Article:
Warden's Recommendation

I didn't know what a mittimus was before going to prison. By then, my future depended upon one. A mittimus is a warrant for commitment to prison, describing the conditions for incarceration and release. In 2002, the mittimus for my first sentence stated that I was sentenced to the New Hampshire State Prison for "not more than 7 year(s), nor less than 3 1/2 year(s)." I was also ordered to be "of good behavior and, comply with all the terms of this sentence."  Before my minimum parole date, I would have to go before the parole board to find out if I could begin serving my next sentence. The parole board would, presumably, decide whether I had been "of good behavior," as my mittimus stated. But how would the board know what my behavior had been?  I found out from fellow inmates that the prison administration supplies the parole board with a synopsis. That synopsis would conclude with a Warden's Recommendation.

I decided to try to find out what being "of good behavior" really means. I didn't want to be caught by surprise on judgment day and find out too late that I had done what I ought not to have done or not done what I ought to have done. As in life itself, an answer to that question is not easy to find. The inmate manual, a brief catechism of prison life, is silent on such an important topic. It provides a long list of don'ts, acts that will result in disciplinary action, but no comparable list of things to do. Obviously, avoiding disciplinary write-ups is part of being "of good behavior," but is that enough to get the Warden's seal of approval?  I decided to write to the warden directly.

In my letter I explained my situation. I asked the warden how I could be assured of getting a positive recommendation from her on any future synopsis for the parole board. I attached my letter to the required, triplicate-copy Inmate Request Form, and placed it in the in-house mail.

A few weeks later I got a reply, not from the warden herself, but from the office of Offender Records. Offender Records keeps track of court records, disciplinary reports, and other paper-generating activities we do while incarcerated. It is the Doomsday Book for inmates. The very name "Offender Records" sounds ominous. They told me, "You will have to file a motion with the court and the court will request a synopsis.”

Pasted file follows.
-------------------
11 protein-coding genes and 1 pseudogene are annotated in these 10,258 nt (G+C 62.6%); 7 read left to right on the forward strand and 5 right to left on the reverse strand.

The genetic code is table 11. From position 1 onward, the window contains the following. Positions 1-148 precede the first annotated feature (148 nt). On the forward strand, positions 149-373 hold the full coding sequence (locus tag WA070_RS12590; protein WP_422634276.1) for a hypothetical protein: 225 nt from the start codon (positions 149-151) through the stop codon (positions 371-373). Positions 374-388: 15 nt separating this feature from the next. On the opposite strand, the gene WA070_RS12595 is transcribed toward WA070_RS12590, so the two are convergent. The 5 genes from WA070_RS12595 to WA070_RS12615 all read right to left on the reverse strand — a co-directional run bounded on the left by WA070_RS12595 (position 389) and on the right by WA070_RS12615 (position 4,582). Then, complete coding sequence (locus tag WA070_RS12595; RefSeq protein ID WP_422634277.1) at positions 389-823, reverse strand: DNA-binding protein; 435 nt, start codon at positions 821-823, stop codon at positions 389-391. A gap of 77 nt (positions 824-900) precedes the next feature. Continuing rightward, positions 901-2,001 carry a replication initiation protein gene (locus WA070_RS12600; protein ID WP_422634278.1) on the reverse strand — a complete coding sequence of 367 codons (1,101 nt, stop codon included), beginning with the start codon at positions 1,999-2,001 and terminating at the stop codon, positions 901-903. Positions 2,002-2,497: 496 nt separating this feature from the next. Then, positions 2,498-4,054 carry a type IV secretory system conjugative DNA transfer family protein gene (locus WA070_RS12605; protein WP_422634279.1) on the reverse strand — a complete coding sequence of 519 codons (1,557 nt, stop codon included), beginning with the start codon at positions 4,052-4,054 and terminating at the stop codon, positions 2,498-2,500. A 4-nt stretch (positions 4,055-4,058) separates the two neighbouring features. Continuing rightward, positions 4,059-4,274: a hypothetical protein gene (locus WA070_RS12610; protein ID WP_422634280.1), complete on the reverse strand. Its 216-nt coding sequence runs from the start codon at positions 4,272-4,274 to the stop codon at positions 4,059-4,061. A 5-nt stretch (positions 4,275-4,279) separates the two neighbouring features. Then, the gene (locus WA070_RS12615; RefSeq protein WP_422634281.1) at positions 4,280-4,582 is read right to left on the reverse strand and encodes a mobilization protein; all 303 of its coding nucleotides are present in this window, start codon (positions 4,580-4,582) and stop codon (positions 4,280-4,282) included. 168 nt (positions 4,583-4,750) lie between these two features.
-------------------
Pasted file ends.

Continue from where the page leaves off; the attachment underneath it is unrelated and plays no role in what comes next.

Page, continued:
Perhaps I had not been clear enough. I wrote to the warden again. I explained that I was not so much interested in how to get a synopsis as how to get a favorable one.  After another two weeks I received a response. This one was from the warden herself.

She said, "These types of requests are handled within the requirements of the policy and procedure directive.”

I looked for some deeper meaning. There must be a Policy and Procedure Directive telling how to obtain a favorable warden's recommendation. PPD's are the prison's Code of Canon Law. They are kept in a series of four thick black binders in the prison library. There are PPD's about every aspect of prison life. They have titles like "Cold weather operations" and "Use of emergency lights by corrections law enforcement staff."

I found the PPD about recommendations to the parole board and to sentencing courts. In it was a checklist. It included items like "Did complete Court recommended programs," "Did remain disciplinary free," and "Did obtain excellent work reports." All this was reassuring. I read on mentally checking off my accomplishments until I came to the criterion, "Is not a sex offender."

I was in prison for a sexual offense. I was at the New Hampshire State Prison along with fellow violators of the laws of the State of New Hampshire: murderers, drug dealers, and wife beaters, to pay for our crimes. If those guys could get positive recommendations from the warden, why couldn’t I?

“What's this all about?" I asked my cellmate. He was coming to the end of his sentence for a sexual assault that occurred twenty years prior.

"That's right." He told me. "You can get a favorable Warden's Recommendation if you are a murderer, but not if you're a sex offender."

He pulled out a recent synopsis prepared for him by the prison. Sure enough, under Warden's Recommendation it said, "It is the policy of the New Hampshire Department of Corrections not to make specific recommendations in sexual assault cases."

A short time later a sex offender seeking a sentence modification brought the “no recommendation for sex offenders” policy to the attention of a judge.  The judge was not impressed. The policy would have to change. I’m sure this created a dilemma for the warden. She was faced with the prospect of occasionally having to say good things about sex offenders.  After all, the inmates who didn’t have a criminal mindset, who kept away from prison gangs and drug use, and who avoided disciplinary write-ups were frequently sex offenders.  The solution: the Warden’s Recommendation line simply disappeared from everybody’s prison synopsis. Now no one would get a positive recommendation.

That day I learned something about my situation. I was not going to get a favorable recommendation from the warden. I might as well get over it. There was something frustrating, yet somehow freeing about it. I no longer needed to impress anyone. No one was going to be impressed. As a fellow con once told me, “Look, Horner, you can’t get an “A” in prison so you might as well stop trying.” Sound advice, it seems.